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Wael Gamal's Articles
The histories of revolutions are full of examples of sudden shifts of the masses when they find out that those they relied upon disappointed them

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Alliances and interest groups that rule Egypt did not change much after 30 June

The Egyptian revolution has paved the way for a democracy based on liberation from economic exploitation, political repression and ideological hegemony

Political forces and the media search for power brokers and behind-the-scenes manoeuvres, forgetting that the masses in the street are deciding their own history

The forces that called for Egypt's 25 January Revolution and the 30 June revolt are by no means homogenous. But do successful revolutions require homogenous revolutionaries?

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The fundamental interests that controlled the economy during the Mubarak era have not changed. They prevented Mubarak from making much-needed health sector reforms and today they stop Morsi from taking these measures

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When built, the Suez Canal contributed to transforming desert into an economic hub. But capitalist-imperialist schemes prevented Egypt from benefiting from the infrastructure it created

The followers of Thatcherism in Egypt are still in control of the economy and politics, blocking all post-revolution attempts at reform and social balance, at least for now

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Egypt is descending deeper into the trap of borrowing and repaying debt. This trap is not only an economic one, but also a political one, with consequences for Egyptian national sovereignty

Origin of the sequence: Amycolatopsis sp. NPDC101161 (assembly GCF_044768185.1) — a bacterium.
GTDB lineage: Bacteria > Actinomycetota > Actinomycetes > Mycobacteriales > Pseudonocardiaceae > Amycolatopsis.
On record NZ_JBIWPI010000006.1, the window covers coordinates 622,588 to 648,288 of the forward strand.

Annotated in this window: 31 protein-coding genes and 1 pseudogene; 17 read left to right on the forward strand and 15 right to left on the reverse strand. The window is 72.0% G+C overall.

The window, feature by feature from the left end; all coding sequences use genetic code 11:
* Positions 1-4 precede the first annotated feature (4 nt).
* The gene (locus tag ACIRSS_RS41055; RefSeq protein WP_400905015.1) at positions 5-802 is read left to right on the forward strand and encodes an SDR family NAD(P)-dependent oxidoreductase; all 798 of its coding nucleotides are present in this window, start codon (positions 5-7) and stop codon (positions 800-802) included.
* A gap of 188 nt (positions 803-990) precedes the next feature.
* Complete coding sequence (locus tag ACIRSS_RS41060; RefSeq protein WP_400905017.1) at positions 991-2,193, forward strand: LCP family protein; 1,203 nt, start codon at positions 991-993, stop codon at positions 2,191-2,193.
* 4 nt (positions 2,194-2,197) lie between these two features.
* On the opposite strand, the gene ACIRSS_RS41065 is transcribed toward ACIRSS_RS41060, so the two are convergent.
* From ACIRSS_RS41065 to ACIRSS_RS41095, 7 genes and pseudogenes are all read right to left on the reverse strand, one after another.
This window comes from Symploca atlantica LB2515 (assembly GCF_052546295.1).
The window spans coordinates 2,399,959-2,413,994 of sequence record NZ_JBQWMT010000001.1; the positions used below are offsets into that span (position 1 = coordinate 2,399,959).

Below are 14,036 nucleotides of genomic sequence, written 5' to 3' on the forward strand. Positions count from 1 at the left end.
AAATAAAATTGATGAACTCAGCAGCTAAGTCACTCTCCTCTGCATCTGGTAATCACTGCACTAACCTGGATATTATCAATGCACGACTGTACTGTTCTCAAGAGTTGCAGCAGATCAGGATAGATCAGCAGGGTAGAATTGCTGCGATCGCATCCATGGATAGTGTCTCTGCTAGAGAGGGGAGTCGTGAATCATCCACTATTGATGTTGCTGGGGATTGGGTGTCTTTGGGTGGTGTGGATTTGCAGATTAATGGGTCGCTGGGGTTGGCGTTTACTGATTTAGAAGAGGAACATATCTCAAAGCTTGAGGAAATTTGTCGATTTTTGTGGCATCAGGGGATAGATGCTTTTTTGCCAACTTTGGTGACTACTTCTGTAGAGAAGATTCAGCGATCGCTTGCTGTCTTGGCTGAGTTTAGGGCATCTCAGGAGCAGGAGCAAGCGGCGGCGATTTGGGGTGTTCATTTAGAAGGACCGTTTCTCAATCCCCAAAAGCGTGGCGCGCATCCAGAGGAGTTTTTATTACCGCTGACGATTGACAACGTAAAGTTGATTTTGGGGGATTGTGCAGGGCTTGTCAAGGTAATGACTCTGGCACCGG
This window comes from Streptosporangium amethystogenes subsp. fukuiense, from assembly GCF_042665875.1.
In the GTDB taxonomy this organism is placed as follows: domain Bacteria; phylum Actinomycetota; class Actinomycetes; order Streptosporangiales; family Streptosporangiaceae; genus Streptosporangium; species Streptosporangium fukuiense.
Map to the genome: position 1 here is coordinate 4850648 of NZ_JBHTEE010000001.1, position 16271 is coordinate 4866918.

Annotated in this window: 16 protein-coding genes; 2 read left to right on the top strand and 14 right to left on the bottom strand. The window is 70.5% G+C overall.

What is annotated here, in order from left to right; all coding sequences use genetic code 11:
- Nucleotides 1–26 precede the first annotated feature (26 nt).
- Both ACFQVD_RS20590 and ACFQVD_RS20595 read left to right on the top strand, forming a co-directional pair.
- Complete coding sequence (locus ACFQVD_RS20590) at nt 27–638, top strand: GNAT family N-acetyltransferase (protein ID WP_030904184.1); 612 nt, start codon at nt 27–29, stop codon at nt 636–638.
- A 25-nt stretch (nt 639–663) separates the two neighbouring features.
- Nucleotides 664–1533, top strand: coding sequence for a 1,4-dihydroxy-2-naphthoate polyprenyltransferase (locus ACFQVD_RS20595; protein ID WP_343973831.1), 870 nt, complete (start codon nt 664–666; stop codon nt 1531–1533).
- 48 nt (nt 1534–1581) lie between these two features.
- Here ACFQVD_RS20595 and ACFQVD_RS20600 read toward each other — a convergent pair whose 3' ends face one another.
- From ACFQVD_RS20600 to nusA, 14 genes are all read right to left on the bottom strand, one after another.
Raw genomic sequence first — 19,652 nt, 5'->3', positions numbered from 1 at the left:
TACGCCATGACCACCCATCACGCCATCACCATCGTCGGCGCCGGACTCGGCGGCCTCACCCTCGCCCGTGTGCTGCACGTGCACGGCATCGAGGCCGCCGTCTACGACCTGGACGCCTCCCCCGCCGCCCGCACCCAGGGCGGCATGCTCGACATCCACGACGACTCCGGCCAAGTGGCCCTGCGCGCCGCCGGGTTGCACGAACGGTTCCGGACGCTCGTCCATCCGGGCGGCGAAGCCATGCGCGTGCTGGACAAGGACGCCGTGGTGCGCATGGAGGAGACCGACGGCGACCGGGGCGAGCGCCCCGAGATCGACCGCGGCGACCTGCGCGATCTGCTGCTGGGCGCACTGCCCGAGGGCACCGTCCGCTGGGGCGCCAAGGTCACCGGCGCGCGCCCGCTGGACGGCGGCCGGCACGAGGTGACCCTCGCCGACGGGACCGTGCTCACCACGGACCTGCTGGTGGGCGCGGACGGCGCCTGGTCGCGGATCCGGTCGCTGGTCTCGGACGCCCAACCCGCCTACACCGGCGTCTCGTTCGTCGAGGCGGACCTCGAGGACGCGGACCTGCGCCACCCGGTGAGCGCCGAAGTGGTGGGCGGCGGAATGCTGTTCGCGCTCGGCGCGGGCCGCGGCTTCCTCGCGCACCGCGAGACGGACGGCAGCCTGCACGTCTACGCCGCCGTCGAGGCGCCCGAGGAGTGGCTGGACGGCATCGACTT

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The 'national plan' that the government is promoting is an austerity plan funded and sponsored by the IMF. It aims to make the poor poorer and the top one percent richer

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Egypt's political forces await foreign investment with bated breath. The assumption that such investment will kick-start the economy, however, is built on myth and lies

Egypt exports strawberries and grapes, but imports wheat and beans. There can never be social justice until the country produces enough wheat and without a revolution in Egypt’s agricultural policies to serve small-scale farmers

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Corruption will not be defeated until the depth of the former regime is exposed and the pillars of a new anti-corruption legal system built

Ordinary people created the revolution and remain its defenders, the street their only venue as politicians betray and abandon their aspirations

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Clashes over concrete walls in downtown Cairo should not be surprising as they symbolise, and are mechanisms of, state oppression

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Developing the Egyptian railway system is related to building equality, development and social justice not just safety

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In 2004, the Muslim Brotherhood parliament bloc described the QIZ agreement as a 'serious threat to national security', today, the government appointed by a Brotherhood president, wants to expand the economic deal with Israel

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An IMF loan is the easy way out for Egypt's economic and political elites, but one that will betray the principles of the revolution

While president Morsi's campaign calls on citizens to do the state's job, citizen campaigns are calling on the state to fulfil its responsibilities, from housing to water, electricity and garbage collection

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Recent polls show most Egyptians share the demands of Egypt's striking workers for job creation and better wages. Yet Egypt's so-called 'democratic elite' has done little to bring about real reform

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